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Lateral view of a Female Hexagenia limbata (Ephemeridae) (Hex) Mayfly Dun from the Namekagon River in Wisconsin
Hex Mayflies
Hexagenia limbata

The famous nocturnal Hex hatch of the Midwest (and a few other lucky locations) stirs to the surface mythically large brown trout that only touch streamers for the rest of the year.

Dorsal view of a Pycnopsyche guttifera (Limnephilidae) (Great Autumn Brown Sedge) Caddisfly Larva from the Yakima River in Washington
This specimen appears to be of the same species as this one collected in the same spot two months earlier. The identification of both is tentative. This one suffered some physical damage before being photographed, too, so the colors aren't totally natural. I was mostly photographing it to test out some new camera setting idea, which worked really well for a couple of closeups.
27" brown trout, my largest ever. It was the sub-dominant fish in its pool. After this, I hooked the bigger one, but I couldn't land it.
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Millcreek has attached these 7 pictures to aid in identification. The message is below.
Female. Callibaetis sp. 7mm excluding cerci.
Female. Callibaetis sp. 7mm excluding cerci.
Female. Callibaetis sp. 7mm excluding cerci.
Female. Callibaetis sp. 7mm excluding cerci.
Male. Callibaetis sp. 6mm excluding cerci.
Males. Callibaetis sp. 6mm excluding cerci.
Female. Callibaetis sp. 7mm excluding cerci.
Millcreek
Healdsburg, CA

Posts: 344
Millcreek on Apr 28, 2015April 28th, 2015, 7:20 pm EDT
These are common in the Russian River. They're usually found in cutoff pools. The pools have stagnant water with large algal growths and temperatures are higher than the river itself.

They're probably Callibaetis pictus since the adults are common at the river right now.
"If we knew what it was we were doing, it would not be called research, would it?"
-Albert Einstein
PaulRoberts
PaulRoberts's profile picture
Colorado

Posts: 1776
PaulRoberts on Apr 29, 2015April 29th, 2015, 3:29 pm EDT
Pretty critter. They look a bit like Siphlonurus. I wonder how closely related the two might be?
Millcreek
Healdsburg, CA

Posts: 344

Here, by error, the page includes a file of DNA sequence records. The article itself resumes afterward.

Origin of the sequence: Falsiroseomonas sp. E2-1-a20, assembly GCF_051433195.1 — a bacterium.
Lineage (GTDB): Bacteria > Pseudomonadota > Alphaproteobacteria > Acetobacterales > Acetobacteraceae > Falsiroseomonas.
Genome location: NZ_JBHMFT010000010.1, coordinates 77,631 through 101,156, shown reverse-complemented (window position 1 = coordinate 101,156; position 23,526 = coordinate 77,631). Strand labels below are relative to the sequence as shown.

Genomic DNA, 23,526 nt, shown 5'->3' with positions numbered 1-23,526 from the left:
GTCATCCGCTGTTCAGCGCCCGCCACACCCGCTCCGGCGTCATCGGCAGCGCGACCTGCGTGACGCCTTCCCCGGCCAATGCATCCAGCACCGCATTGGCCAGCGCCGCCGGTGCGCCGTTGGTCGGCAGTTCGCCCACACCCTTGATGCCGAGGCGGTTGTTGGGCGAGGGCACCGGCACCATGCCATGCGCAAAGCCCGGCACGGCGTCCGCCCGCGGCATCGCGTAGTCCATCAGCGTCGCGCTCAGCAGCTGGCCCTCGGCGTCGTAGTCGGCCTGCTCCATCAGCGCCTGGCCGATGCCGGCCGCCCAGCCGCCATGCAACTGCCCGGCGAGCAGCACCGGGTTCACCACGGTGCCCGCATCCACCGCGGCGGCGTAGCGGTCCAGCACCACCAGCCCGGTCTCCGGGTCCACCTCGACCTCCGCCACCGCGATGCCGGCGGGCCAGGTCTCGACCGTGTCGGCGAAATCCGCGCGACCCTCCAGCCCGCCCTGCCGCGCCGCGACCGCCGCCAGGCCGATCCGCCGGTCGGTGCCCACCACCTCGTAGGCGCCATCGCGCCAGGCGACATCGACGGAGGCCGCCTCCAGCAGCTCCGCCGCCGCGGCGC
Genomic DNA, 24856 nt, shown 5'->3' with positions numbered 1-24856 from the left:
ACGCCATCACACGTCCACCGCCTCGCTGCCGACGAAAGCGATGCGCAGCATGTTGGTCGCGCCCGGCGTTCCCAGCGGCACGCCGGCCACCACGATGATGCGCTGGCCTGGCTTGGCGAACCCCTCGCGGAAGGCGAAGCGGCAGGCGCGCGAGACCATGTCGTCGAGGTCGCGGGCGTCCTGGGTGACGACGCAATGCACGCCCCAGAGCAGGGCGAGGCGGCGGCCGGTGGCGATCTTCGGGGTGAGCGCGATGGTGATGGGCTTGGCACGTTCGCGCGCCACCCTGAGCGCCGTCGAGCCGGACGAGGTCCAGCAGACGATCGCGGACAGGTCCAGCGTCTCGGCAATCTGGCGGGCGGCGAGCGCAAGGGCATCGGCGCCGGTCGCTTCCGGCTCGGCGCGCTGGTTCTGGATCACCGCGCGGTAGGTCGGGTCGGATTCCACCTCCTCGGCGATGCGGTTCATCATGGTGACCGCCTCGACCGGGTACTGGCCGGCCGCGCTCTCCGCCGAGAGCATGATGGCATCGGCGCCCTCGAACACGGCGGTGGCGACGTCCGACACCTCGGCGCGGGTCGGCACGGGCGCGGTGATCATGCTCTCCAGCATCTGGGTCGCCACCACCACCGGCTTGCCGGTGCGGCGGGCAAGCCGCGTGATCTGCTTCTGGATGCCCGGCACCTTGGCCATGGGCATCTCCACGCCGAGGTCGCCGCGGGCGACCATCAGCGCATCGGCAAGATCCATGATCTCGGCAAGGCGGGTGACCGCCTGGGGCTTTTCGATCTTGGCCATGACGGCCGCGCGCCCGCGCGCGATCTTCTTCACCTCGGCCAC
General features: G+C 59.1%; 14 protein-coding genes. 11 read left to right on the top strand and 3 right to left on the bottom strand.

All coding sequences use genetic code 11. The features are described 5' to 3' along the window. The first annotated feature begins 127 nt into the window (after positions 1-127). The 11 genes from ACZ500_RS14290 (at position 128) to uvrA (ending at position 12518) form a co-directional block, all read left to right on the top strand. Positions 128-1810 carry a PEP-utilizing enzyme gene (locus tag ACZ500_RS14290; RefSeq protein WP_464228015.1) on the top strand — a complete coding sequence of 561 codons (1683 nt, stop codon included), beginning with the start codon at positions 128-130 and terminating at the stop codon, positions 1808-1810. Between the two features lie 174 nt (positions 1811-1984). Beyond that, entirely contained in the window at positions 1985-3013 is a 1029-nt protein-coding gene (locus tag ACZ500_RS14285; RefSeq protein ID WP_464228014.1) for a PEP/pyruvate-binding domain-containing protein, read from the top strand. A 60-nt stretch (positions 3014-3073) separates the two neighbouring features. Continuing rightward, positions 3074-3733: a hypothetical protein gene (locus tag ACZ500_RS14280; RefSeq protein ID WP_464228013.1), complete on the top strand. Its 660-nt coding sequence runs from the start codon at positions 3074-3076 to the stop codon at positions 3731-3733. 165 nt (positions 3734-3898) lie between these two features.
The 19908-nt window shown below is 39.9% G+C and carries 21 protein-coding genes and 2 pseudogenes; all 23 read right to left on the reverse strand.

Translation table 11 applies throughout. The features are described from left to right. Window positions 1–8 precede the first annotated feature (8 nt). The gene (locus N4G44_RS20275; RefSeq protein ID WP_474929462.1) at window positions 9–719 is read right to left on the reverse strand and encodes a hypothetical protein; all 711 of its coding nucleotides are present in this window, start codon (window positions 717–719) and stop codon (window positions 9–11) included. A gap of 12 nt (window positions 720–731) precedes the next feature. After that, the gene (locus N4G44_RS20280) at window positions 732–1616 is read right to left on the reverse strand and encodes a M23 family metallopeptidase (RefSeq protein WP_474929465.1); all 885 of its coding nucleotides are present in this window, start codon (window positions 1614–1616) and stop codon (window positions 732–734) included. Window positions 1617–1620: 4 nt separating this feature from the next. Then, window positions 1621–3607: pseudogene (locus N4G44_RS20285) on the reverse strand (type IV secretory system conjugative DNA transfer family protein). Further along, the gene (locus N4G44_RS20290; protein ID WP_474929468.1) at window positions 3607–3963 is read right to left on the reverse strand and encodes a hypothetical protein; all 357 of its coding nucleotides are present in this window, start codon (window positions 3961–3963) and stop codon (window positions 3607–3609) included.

Millcreek on Apr 29, 2015April 29th, 2015, 6:52 pm EDT
Probably pretty closely related. Callibaetis belongs in Baetidae while Siphlonurus belongs in Metretopodidae generally a limb below Baetidae on a tree of life. Can be seen in common names as well: Small Minnow Mayflys for Baetidae and Primitive Minnow Mayflys for Siphlonurus.

Easiest field ID is Siphlonurus has short antennae (about head length) while Callibaetis has long antennae (about 3 or 4 times length of head).
"If we knew what it was we were doing, it would not be called research, would it?"
-Albert Einstein
Taxon
Taxon's profile picture
Site Editor
Plano, TX

Posts: 1311
Taxon on Apr 29, 2015April 29th, 2015, 8:42 pm EDT
Hi Mark-

while Siphlonurus belongs in Metretopodidae

I believe Siphlonurus is in family Siphlonuridae, whereas Siphloplecton is in family Metretopodidae.
Best regards,
Roger Rohrbeck
www.FlyfishingEntomology.com
Millcreek
Healdsburg, CA

Posts: 344
Millcreek on Apr 29, 2015April 29th, 2015, 8:56 pm EDT
Roger-

I believe Siphlonurus is in family Siphlonuridae, whereas Siphloplecton is in family Metretopodidae.


You're right, my mistake.
"If we knew what it was we were doing, it would not be called research, would it?"
-Albert Einstein
Taxon
Taxon's profile picture
Site Editor
Plano, TX

Posts: 1311
Taxon on Apr 29, 2015April 29th, 2015, 9:59 pm EDT
No problem, Mark. Many viewers would label me as a/r for even having mentioned it :-)
Best regards,
Roger Rohrbeck
www.FlyfishingEntomology.com
PaulRoberts
PaulRoberts's profile picture
Colorado

Posts: 1776
PaulRoberts on Apr 30, 2015April 30th, 2015, 1:54 am EDT
Definitely mention/correct where needed, Roger. That's what makes this site so good.

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